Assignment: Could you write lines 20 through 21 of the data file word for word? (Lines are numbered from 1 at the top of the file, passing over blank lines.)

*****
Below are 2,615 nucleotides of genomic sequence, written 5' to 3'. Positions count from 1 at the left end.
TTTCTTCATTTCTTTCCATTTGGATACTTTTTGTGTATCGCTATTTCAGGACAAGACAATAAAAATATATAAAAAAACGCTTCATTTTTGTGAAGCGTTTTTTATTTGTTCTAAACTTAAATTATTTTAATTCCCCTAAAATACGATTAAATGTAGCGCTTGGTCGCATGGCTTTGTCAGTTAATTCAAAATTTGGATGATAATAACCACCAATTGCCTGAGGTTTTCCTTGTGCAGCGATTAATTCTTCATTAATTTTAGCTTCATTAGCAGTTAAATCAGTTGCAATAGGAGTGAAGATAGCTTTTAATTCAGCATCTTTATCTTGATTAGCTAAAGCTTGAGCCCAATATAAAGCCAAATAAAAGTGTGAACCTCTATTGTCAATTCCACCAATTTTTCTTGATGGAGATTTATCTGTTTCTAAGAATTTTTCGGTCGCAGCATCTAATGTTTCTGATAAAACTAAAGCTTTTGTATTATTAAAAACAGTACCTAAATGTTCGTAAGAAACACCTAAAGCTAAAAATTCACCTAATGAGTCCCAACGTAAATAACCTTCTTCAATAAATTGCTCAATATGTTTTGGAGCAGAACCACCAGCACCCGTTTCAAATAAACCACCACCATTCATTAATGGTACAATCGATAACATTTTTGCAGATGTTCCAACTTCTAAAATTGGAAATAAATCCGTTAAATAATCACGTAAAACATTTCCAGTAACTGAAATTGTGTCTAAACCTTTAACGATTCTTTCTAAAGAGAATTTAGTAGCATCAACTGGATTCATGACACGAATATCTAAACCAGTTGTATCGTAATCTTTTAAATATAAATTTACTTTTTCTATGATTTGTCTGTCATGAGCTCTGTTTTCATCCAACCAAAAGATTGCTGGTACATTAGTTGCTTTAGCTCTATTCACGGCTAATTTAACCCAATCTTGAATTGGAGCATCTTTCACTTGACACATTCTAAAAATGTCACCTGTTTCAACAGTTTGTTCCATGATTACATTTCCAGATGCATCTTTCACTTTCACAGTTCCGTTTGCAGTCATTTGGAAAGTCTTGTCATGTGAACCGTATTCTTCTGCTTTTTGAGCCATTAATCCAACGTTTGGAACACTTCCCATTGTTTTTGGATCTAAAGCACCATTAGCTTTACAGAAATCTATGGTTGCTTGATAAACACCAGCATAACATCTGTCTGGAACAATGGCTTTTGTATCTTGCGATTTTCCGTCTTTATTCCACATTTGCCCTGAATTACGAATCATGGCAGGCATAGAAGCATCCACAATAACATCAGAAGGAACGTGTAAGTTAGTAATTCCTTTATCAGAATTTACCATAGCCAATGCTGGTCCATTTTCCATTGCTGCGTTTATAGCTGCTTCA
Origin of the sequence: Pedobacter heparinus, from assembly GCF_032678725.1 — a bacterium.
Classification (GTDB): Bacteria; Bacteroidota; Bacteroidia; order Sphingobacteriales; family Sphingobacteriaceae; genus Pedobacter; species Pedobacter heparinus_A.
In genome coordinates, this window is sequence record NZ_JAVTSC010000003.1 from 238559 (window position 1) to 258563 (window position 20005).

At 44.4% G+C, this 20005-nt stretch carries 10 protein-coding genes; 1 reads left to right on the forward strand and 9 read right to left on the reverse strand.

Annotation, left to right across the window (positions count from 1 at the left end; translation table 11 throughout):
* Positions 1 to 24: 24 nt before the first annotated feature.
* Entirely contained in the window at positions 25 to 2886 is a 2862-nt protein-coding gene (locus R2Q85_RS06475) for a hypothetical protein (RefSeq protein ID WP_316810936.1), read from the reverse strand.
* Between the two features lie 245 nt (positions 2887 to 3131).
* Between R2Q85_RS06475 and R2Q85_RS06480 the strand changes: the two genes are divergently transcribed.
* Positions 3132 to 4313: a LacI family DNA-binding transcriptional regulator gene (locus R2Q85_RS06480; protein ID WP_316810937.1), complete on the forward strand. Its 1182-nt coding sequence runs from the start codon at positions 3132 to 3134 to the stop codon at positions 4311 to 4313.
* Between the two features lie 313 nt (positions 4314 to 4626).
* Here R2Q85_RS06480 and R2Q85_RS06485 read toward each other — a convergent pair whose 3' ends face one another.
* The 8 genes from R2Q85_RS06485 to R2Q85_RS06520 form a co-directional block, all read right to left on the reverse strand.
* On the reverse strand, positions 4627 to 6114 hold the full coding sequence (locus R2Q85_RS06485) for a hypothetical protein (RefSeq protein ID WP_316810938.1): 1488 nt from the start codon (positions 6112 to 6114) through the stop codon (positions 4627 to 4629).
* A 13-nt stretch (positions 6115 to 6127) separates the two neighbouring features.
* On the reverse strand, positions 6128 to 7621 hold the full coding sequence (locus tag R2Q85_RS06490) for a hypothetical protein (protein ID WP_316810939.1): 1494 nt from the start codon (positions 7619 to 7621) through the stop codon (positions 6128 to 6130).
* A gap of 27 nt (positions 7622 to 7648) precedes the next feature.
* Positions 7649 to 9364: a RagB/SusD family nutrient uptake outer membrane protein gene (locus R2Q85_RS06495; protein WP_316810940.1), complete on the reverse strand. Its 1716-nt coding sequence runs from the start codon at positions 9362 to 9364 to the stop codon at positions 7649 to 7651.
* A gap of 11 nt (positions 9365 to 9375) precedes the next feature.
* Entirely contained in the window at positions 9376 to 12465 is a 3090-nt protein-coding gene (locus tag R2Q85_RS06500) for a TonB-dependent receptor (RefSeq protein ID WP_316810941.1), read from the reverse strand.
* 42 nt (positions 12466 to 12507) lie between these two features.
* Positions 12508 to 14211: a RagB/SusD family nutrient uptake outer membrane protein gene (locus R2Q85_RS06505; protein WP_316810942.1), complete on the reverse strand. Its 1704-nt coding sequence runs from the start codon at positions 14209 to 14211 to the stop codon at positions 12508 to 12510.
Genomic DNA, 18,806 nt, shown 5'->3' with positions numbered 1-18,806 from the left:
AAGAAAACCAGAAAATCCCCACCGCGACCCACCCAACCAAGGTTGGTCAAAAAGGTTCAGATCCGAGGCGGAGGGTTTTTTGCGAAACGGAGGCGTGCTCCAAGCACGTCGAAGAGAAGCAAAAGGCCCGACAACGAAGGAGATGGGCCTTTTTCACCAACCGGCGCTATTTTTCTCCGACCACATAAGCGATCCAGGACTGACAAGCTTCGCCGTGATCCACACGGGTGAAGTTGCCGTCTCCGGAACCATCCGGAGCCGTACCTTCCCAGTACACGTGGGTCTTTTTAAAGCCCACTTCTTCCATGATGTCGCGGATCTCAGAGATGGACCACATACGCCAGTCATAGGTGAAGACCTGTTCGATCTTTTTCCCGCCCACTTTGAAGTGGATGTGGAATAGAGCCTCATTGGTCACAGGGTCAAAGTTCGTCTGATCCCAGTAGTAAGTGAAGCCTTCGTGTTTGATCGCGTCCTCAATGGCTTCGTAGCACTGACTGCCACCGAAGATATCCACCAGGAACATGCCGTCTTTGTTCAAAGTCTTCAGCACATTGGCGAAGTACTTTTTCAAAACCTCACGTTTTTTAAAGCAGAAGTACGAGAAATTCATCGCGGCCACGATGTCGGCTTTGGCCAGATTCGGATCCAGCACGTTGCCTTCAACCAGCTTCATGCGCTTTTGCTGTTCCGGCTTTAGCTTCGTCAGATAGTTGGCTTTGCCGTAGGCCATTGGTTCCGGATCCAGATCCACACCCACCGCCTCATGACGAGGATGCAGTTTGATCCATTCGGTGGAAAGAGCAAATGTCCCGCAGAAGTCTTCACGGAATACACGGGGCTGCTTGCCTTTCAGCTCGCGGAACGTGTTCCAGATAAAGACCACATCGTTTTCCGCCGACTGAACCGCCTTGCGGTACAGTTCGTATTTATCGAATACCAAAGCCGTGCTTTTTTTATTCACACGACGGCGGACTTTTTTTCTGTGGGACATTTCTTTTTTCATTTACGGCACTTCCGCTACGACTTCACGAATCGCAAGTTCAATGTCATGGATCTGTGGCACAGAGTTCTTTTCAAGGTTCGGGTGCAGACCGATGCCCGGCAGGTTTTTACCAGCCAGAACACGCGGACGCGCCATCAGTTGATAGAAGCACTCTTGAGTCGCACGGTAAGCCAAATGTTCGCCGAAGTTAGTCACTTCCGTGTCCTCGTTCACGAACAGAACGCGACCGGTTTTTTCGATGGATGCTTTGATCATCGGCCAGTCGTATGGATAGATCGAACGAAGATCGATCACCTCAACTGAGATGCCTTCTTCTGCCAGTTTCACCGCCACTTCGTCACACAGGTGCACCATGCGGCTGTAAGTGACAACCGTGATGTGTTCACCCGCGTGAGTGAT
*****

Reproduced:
* Positions 7649 to 9364: a RagB/SusD family nutrient uptake outer membrane protein gene (locus R2Q85_RS06495; protein WP_316810940.1), complete on the reverse strand. Its 1716-nt coding sequence runs from the start codon at positions 9362 to 9364 to the stop codon at positions 7649 to 7651.
* A gap of 11 nt (positions 9365 to 9375) precedes the next feature.